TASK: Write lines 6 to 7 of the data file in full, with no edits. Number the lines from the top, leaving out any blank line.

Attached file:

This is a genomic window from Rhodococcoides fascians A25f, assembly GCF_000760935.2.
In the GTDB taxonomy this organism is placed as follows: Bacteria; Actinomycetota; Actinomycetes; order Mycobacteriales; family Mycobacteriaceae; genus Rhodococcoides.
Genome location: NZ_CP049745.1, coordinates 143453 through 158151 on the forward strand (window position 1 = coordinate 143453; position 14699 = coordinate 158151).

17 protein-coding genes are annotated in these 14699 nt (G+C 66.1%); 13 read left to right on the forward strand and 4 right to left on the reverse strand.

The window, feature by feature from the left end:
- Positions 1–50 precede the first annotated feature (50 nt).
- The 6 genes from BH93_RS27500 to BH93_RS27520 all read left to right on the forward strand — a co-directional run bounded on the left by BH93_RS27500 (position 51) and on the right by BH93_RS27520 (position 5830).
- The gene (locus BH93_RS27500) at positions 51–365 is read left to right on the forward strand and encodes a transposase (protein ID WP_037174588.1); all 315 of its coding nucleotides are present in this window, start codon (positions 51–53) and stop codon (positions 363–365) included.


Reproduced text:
- Positions 1–50 precede the first annotated feature (50 nt).
- The 6 genes from BH93_RS27500 to BH93_RS27520 all read left to right on the forward strand — a co-directional run bounded on the left by BH93_RS27500 (position 51) and on the right by BH93_RS27520 (position 5830).